BiologySimple blood test in the first trimester predicts fetal gender
A new research study published in the January 2012 edition of The FASEB Journal (http://www.fasebj.org) describes findings that could lead to a non-invasive test that would let expecting mothers know the sex of their baby as early as the first trimester. Specifically, researchers from South Korea discovered that various ratios of two enzymes (DYS14/GAPDH), which can be extracted from a pregnant mother's blood, indicate if the baby will be a boy or a girl. Such a test would be the first of its kind.
I know something you don't know - and I will tell you!
Many animals produce alarm calls to predators, and do this more often when kin or mates are present than other audience members. So far, however, there has been no evidence that they take the other group members' knowledge state into account.
Great apes make sophisticated decisions
Chimpanzees, orangutans, gorillas and bonobos make more sophisticated decisions than was previously thought. Great apes weigh their chances of success, based on what they know and the likelihood to succeed when guessing, according to a study of MPI researcher Daniel Haun, published on December 21 in the online journal PLoS ONE. The findings may provide insight into human decision-making as well.
Three new eczema genes discovered
Researchers from Children of the 90s at the University of Bristol, in collaboration with 22 other studies from across the world, have discovered three new genetic variants associated with the skin condition eczema, a chronic inflammatory disease that afflicts millions of patients around the world.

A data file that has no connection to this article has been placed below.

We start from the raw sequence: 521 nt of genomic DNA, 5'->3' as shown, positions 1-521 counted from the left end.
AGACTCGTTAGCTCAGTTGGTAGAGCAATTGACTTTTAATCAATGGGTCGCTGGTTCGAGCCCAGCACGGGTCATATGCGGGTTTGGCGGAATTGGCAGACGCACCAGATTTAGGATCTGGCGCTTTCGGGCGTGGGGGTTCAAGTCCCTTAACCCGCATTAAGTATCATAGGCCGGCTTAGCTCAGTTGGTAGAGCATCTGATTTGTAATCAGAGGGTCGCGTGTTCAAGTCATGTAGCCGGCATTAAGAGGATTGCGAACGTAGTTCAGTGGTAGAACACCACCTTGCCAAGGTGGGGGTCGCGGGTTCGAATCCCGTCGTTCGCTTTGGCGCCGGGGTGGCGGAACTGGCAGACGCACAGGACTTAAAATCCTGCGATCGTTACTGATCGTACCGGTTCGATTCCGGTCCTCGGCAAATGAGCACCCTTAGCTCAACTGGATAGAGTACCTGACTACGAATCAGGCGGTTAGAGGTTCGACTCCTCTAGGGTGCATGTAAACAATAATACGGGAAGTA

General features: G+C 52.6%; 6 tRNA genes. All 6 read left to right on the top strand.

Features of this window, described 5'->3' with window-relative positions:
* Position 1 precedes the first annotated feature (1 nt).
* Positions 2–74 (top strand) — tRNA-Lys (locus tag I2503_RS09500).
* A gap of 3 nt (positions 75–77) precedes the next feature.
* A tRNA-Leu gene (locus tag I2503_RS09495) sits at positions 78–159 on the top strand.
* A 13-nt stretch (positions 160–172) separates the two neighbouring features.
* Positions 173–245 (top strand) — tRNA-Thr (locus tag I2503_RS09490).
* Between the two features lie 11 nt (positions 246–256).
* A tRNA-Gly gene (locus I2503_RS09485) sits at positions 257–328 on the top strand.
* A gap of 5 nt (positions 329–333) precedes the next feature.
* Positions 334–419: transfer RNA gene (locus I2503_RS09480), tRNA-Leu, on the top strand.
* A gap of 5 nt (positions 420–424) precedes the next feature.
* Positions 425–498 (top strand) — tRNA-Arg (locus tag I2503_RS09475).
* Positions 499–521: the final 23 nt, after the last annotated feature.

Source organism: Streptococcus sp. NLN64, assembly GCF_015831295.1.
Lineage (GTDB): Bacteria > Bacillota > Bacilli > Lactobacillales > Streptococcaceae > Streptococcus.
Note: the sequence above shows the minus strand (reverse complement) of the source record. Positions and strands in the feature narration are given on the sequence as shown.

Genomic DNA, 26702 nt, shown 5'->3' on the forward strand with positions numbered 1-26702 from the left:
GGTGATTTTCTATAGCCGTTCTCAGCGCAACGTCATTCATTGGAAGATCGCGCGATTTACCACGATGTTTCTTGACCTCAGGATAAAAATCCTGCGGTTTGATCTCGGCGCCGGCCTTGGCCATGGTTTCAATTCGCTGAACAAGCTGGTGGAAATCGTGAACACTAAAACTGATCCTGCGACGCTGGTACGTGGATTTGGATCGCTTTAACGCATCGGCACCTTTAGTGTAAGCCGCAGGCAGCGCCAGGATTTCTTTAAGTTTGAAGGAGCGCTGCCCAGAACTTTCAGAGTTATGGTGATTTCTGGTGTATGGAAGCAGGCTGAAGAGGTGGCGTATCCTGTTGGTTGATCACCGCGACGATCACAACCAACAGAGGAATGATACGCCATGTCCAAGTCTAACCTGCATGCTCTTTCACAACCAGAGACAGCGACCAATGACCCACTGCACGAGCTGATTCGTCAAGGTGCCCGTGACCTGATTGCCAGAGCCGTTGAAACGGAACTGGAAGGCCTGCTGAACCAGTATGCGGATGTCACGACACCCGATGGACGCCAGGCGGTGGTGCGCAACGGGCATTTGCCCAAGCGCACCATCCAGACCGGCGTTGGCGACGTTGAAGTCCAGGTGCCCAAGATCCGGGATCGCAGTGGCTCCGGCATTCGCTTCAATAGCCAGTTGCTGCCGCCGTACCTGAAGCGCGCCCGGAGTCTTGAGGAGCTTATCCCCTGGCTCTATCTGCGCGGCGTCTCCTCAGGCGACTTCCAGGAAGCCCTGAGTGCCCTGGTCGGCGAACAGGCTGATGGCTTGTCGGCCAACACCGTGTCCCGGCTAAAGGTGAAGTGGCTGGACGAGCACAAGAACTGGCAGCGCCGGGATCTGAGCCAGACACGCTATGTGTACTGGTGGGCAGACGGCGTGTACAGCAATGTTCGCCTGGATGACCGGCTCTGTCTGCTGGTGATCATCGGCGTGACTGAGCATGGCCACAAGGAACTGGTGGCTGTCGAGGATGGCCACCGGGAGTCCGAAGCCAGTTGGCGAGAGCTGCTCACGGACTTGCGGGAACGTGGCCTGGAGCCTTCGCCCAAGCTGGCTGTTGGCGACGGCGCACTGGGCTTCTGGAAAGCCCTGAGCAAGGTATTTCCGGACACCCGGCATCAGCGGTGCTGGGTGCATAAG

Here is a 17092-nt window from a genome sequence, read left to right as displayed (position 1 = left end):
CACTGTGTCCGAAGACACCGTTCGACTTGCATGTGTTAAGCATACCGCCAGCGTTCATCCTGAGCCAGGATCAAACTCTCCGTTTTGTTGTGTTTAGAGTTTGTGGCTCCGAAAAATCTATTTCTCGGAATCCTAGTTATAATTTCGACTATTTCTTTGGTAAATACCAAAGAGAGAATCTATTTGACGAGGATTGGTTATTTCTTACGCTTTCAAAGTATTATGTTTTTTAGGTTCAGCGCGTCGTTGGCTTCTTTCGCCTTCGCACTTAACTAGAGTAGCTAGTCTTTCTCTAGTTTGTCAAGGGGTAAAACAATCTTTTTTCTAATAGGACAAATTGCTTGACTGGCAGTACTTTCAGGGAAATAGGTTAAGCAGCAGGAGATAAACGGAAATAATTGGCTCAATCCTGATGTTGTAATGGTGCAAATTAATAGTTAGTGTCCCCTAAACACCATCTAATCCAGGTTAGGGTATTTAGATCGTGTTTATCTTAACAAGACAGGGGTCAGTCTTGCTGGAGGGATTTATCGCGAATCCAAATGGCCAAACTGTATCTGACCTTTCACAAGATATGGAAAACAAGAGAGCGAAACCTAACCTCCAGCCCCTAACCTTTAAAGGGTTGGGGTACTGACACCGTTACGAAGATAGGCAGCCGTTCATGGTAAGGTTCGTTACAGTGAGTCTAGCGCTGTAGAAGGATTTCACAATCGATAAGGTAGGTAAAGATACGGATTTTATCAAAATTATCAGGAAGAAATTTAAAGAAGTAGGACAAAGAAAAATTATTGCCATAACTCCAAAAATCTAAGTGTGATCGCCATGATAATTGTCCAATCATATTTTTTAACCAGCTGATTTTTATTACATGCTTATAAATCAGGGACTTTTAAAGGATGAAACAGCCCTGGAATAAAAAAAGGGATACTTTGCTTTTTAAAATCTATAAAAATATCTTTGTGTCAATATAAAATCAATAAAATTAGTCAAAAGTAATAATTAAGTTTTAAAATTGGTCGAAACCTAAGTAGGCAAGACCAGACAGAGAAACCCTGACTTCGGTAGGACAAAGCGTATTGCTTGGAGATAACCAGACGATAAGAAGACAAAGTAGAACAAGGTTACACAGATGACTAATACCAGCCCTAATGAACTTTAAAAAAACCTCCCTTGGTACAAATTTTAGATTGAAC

MU researchers identify key plant immune response in fight against bacteria
Researchers at the University of Missouri have found a key process in a plant's immune system response that may help future crops fight off dangerous diseases.
OHSU research produces the world's first primate chimeric offspring
Newly published research by scientists at Oregon Health & Science University provides significant new information about how early embryonic stem cells develop and take part in formation of the primate species. The research, which took place at OHSU's Oregon National Primate Research Center, has also resulted in the first successful birth of chimeric monkeys -- monkeys developed from stem cells taken from two separate embryos. The research was published in the online edition of the journal Cell and will be published in a future printed copy of the journal.
Study shows early primate had a transitional lemur-like grooming claw
Celebrities are channeling a distant relative with what Harper's Bazaar describes as the latest trend in nail fashion for 2012: claws. But this may not be the first time primates traded their nails for claws.
Predators hunt for a balanced diet
An international team of scientists from the Universities of Exeter and Oxford in the UK, University of Sydney (Australia), Aarhus University (Denmark) and Massey University (New Zealand) based their research on the ground beetle, Anchomenus dorsalis, a well-known garden insect that feasts on slugs, aphids, moths, beetle larvae and ants.
Tortoise species thought to be extinct still lives, genetic analysis reveals
Dozens of giant tortoises of a species believed extinct for 150 years may still be living at a remote location in the Galápagos Islands, a genetic analysis conducted by Yale University researchers reveals.
Back to the future: Supersoldier ants illuminate evolution